The statement, however, was admissible upon a different ground from that relied upon at trial, which we may employ to sustain the trial court's action. State v. Ouellette, 190 Conn. 84, 93, 459 A.2d 1005 (1983); Witek v. Southbury, 132 Conn. 104, 110, 42 A.2d 843 (1945). "If the witness's accuracy of memory is challenged, it seems clear common sense that a consistent statement made shortly after the event and before he had time to forget, should be received in support." McCormick, Evidence (2d Ed.) 49, p. 105 n. 88. We have previously referred favorably to this additional exception to the general prohibition against the use of prior consistent statements. State v. Brown, supra, 609n; Thomas v. Ganezer, 137 Conn. 415, 420-21, 78 A.2d 539 (1951); see annot., 75 A.L.R.2d 909, 929-30. We deem it applicable here. On cross-examination Herriott admitted that at the time of the incident he had been taking a medication which caused him to have blackouts and memory losses, and also that at the time of trial he could not remember very much about the event. Under this circumstance, where a witness concedes that his present memory is faulty, the court should have the benefit of prior statements he has made concerning the same subject matter before time and other factors have faded his recollection. United States v. Keller, 145 F. Sup. 692, 697 (D.C.N.J. 1956); People v. Basnett, 186 Cal.App.2d 108, 120-21, 8 Cal.Rptr. 804 (1960); People v. Mann, 49 Mich. App. 454, 464-65, 212 N.W.2d 282 (1973); State v. Newberry, 39 Or. App. 119, 121-22, 591 P.2d 404 (1979); see annots., 75 A.L.R.2d 900, 929-30; 140 A.L.R. 47-49. There was no error in admitting only for the purpose of credibility the prior statement of Herriott to the police, which was made on May 20, 1978, about five months before trial, at the time he delivered the shotgun to Della Volpe.
The defendant also contends that the statement contained some references to unrelated crimes in which the defendant was involved which should not have been permitted to come before the trier. The transcript indicates that no objection was raised to the statement on that ground before it was allowed in evidence. As the prosecutor read the statement into the record he came to a portion involving the defendant in another crime and said he did not claim that part. The court explained that the statement had been admitted only for the limited purpose of judging Herriott's credibility and not for the truth of matters contained therein. The defendant objected, but took no exception. The prosecutor then read the remainder of the statement, including the portion about the unrelated crime.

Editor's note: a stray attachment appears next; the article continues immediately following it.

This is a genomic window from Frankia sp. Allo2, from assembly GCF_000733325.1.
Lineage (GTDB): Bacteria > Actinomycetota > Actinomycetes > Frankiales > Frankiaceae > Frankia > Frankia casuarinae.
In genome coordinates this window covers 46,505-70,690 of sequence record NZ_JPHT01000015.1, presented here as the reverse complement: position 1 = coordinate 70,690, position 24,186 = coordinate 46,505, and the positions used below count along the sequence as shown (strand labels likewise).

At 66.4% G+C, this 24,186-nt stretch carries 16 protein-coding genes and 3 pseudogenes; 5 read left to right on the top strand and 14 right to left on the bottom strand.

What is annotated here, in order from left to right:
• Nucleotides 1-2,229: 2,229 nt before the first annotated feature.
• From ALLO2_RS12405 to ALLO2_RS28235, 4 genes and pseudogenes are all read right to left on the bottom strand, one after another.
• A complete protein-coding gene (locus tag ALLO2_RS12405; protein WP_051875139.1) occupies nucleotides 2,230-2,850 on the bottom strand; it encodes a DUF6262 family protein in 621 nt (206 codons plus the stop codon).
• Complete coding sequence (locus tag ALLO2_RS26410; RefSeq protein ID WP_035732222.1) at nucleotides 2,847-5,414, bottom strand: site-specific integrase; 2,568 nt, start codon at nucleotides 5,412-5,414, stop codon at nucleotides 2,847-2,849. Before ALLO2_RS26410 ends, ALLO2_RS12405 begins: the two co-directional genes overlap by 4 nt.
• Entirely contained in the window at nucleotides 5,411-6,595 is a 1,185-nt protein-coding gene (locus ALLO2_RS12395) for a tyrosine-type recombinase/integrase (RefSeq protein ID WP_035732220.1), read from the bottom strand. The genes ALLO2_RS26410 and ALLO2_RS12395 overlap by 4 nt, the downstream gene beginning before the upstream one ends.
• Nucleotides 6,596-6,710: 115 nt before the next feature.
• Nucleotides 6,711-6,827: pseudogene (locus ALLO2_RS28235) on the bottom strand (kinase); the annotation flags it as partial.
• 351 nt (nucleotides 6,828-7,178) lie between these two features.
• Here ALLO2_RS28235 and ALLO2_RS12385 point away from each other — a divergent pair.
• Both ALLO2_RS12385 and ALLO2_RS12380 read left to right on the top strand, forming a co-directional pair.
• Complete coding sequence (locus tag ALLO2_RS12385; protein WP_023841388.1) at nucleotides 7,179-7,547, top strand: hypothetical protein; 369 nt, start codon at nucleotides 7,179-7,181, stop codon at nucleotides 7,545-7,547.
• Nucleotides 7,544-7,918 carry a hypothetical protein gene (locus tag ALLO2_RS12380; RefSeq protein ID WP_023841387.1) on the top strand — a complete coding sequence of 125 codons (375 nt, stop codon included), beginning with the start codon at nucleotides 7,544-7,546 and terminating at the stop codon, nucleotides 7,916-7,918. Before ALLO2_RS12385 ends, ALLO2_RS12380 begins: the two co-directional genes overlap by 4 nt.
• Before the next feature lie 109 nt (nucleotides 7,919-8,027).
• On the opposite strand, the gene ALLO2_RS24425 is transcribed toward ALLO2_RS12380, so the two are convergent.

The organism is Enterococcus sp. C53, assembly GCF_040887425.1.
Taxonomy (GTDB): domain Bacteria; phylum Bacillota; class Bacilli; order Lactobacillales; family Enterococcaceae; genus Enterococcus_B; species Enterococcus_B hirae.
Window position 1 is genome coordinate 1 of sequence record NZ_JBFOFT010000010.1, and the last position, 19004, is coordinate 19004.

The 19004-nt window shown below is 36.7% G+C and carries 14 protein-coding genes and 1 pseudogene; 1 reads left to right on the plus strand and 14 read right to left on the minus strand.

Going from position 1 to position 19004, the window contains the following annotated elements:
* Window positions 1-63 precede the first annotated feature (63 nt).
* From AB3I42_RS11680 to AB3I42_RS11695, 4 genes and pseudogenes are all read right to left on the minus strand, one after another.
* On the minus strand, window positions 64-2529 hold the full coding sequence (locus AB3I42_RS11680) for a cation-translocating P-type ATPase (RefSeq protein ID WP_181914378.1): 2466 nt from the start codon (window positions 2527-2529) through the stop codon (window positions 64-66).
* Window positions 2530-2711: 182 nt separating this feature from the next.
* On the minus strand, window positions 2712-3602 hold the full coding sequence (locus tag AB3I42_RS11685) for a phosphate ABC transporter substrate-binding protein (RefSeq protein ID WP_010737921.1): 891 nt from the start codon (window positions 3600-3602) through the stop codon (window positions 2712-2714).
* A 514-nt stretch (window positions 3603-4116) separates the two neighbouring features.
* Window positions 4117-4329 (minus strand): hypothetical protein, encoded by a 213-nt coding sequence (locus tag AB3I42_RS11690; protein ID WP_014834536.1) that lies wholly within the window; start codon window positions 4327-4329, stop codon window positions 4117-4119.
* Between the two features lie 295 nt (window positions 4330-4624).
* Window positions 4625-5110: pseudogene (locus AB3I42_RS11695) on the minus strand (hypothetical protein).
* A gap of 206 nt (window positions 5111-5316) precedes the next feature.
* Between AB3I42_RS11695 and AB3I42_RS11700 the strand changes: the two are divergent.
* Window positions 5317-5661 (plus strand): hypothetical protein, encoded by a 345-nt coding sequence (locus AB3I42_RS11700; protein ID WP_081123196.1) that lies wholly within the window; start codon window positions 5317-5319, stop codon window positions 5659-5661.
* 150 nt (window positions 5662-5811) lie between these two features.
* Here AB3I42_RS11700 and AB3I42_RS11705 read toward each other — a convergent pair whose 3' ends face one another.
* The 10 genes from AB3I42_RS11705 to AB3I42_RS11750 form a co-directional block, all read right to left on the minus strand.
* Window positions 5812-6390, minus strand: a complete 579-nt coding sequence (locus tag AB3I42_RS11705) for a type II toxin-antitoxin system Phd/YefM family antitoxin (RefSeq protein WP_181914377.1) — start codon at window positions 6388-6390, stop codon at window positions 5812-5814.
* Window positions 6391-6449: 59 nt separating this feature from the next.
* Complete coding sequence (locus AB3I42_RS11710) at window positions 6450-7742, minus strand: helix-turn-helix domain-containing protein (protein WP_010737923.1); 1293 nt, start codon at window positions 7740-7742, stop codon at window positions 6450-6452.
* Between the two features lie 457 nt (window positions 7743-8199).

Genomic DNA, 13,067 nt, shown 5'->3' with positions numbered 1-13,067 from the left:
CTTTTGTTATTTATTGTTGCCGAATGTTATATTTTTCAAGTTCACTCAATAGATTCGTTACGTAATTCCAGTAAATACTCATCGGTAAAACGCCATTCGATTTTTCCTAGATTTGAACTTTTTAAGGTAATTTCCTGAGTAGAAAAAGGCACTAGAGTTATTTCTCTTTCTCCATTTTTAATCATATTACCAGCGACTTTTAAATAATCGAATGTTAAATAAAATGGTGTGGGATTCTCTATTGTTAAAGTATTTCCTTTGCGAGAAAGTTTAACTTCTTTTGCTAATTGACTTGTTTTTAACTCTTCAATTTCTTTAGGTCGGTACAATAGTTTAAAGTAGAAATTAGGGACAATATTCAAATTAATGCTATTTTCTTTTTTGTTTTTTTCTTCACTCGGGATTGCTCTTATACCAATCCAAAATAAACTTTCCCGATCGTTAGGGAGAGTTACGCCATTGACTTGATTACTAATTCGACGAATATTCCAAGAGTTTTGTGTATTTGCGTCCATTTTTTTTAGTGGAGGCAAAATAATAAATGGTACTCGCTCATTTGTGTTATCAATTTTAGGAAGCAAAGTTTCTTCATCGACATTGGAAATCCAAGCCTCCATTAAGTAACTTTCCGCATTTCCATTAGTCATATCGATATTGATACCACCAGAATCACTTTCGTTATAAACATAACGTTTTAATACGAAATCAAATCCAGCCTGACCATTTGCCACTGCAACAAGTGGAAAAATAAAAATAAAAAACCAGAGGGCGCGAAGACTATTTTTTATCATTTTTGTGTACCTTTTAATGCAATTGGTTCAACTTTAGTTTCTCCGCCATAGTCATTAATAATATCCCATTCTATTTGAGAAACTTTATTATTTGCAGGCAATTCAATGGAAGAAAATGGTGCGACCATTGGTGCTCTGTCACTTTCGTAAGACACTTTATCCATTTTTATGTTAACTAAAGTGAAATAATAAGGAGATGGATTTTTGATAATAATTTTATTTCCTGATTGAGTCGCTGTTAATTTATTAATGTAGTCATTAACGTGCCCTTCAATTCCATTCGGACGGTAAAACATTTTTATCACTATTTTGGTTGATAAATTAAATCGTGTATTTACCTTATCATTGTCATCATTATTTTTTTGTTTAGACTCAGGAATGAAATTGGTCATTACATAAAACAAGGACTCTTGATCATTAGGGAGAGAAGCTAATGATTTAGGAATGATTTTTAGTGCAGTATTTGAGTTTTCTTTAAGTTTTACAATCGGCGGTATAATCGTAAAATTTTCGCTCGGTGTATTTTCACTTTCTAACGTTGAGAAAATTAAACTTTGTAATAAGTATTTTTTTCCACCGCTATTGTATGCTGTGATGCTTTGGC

Since the defendant took no exception to the ruling, as required by Practice Book 288, he is not entitled to appellate review of this ruling. In the event that a new trial should become necessary as a result of the proceedings we order in part IV of this opinion, however, the same problem may arise again. Even though the trial court did properly limit the use of the statement to the credibility of the witness, prejudicial material, such as unrelated misconduct of an accused, not having substantial probative value upon some issue in the case should be excluded. See State v. Williams, 190 Conn. 104, 108-109, 459 A.2d 510 (1983); State v. Ibraimov, 187 Conn. 348, 352, 446 A.2d 382 (1982); State v. Loughlin, 149 Conn. 21, 26, 175 A.2d 367 (1961). Judges are not wholly immune from the influence which totally irrelevant and seriously prejudicial evidence may have upon a decision. Our rules of practice prohibit the admission of evidence subject to objection, which may later be stricken, unless the parties consent. Practice Book 289. At any future trial of this case the portion of the statement pertaining to other misdeeds of the defendant, which the state conceded to be irrelevant, should be removed before it is made an exhibit.
The claim that the court erred in denying the defendant access to the notes and the report of Della Volpe after his direct testimony was completed is based upon Practice Book 752, which provides as follows: "After a witness called by the state has testified on direct examination at trial, the judicial authority shall, on motion of the defendant, order the state to produce any statement of the witness in the possession of the state or its agents, including state and local law enforcement officers, which statement relates to the subject matter about which the witness has testified."